Joint Committee On Human Rights Tenth Report



Our children are our most important resource, and as the Declaration on the Rights of the Child reminds us, "mankind owes the child the best it has to give." They are also especially vulnerable and need protection. At the same time, children are entitled to respect for their human rights.

In this report we consider aspects of the implementation of the UN Convention on the Rights of the Child in the UK. We take as our starting point the Concluding Observations of the UN Committee on the Rights of the Child on the UK Government's second periodic report under the Convention.

The Role of the Convention

The Convention on the Rights of the Child binds the UK in international law, but has not been incorporated directly into UK law. It is capable of having effect on judicial and governmental decision­making, whether in respect of the progressive realisation of economic, social and cultural rights or in relation to guarantees of civil and political rights. Unless and until any of its provisions are incorporated, however, the role of the Convention within the UK will be principally as the source of a set of child­centred considerations to be used when evaluating legislation, policy­making and administrative action.

Children and the Criminal Justice System

We remain unconvinced that criminalising young children, by a relatively low age of criminal responsibility, is the best way to ensure that they turn away from a life of crime. More cogent and convincing evidence of the effectiveness of maintaining the present age of criminal responsibility in reducing crime and disorder needs to be presented by the Government to support its argument against change. We recommend an increase in the age of criminal responsibility to 12.

We share the concerns of the UN Committee about the increasing levels of imprisonment of children and young people, and their treatment in custody. To bring the UK more fully into compliance with the Convention, the Government should devote more resources to devising alternatives to custody, and to rehabilitative opportunities for children in custody to ensure that they are more able to rebuild their lives constructively upon release.

We also share the concern expressed about the numbers of children and young people in custody who commit suicide and self­harm, and who are the victims of assault. We welcome the recent court decision that the Children Act applies to children in custody. The Government should take the necessary legislative steps to ensure that this duty also applies to prison authorities as well as to local authorities.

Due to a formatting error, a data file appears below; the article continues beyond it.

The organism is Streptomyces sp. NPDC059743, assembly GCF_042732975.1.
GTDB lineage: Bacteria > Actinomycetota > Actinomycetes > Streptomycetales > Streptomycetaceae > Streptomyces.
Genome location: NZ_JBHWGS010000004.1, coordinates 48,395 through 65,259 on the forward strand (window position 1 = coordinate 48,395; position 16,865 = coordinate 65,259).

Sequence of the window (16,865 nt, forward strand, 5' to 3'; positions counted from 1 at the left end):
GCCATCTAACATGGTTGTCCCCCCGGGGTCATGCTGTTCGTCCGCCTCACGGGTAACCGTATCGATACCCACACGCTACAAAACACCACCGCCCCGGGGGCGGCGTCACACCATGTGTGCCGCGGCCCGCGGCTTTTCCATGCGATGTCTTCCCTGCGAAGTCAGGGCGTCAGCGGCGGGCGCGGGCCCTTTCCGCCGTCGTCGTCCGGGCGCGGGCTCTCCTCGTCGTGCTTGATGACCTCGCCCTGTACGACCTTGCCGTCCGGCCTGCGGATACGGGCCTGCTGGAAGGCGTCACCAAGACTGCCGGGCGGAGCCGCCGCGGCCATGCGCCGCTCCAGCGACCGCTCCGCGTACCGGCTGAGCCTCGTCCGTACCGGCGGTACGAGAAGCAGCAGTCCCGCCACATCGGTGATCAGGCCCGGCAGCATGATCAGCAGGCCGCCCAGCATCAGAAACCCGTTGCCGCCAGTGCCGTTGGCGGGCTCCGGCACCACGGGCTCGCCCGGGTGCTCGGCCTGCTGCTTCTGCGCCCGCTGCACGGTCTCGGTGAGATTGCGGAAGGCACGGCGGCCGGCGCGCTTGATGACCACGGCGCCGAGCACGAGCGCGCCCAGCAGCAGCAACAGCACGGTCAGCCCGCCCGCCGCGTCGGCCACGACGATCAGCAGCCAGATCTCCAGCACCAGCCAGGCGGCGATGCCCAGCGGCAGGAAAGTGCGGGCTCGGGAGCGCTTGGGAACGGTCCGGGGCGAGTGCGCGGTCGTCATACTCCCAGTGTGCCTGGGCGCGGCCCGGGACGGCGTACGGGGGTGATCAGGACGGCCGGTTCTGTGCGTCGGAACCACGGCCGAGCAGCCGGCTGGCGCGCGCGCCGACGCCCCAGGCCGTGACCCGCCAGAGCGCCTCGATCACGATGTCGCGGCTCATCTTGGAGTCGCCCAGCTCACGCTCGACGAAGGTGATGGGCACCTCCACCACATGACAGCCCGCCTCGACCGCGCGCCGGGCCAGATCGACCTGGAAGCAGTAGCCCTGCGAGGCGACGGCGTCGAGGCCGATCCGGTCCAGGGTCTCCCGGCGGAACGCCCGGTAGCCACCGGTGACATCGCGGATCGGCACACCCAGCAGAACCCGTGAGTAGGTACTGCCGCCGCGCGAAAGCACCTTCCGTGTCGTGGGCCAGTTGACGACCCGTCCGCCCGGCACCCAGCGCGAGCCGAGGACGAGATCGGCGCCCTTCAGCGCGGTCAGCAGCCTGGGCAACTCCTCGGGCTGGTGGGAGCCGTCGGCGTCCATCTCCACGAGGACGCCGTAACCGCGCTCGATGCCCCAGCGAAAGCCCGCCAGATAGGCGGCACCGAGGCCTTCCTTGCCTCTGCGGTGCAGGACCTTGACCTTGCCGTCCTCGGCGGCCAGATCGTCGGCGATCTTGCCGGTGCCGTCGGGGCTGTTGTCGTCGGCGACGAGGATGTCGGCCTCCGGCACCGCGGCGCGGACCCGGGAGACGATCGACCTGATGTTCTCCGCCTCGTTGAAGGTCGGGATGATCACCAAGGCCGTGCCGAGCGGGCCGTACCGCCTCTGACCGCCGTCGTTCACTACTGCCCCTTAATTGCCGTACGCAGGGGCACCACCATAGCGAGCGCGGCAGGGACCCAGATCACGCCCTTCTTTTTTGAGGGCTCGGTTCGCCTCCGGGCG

The education of young people in custody is fundamental to their life chances upon release. To achieve fuller compliance with the Convention, the Government should legislate to provide a statutory right to education and access to special needs provision equal to that enjoyed by all other children.

In relation to all young people under 18 serving custodial sentences, it is arguable that their best interests (and ultimately those of society as a whole) would be better served by their being removed from the responsibility of the Prison Service, making children in custody the responsibility of a separate organisation which is more fully imbued with a culture of respect for children's rights.

Other issues raised by the UN Committee

While acknowledging positive aspects of the UK's record of achievement, the UN Committee expressed concern about a large number of issues affecting children's rights in the UK. We examine the Government's responses, both in word or deed, to certain of these concerns, including those relating to child poverty, children in armed conflict, child health and parental identity.

We recommend that the UK's reservation to the Convention relating to nationality and immigration is withdrawn.

We conclude that the retention in UK law of the defence of "reasonable chastisement" is incompatible with the provisions of Article 19 of the Convention.

The Case for a Children's Commissioner for England

We reiterate the conclusion of our Ninth report of this Session that the protection and promotion of children's rights throughout the UK would be best advanced by the establishment of a children's commissioner in England, to work with the commissioners for children and young people already established by statute in Northern Ireland, Scotland and Wales.

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Prepared 24 June 2003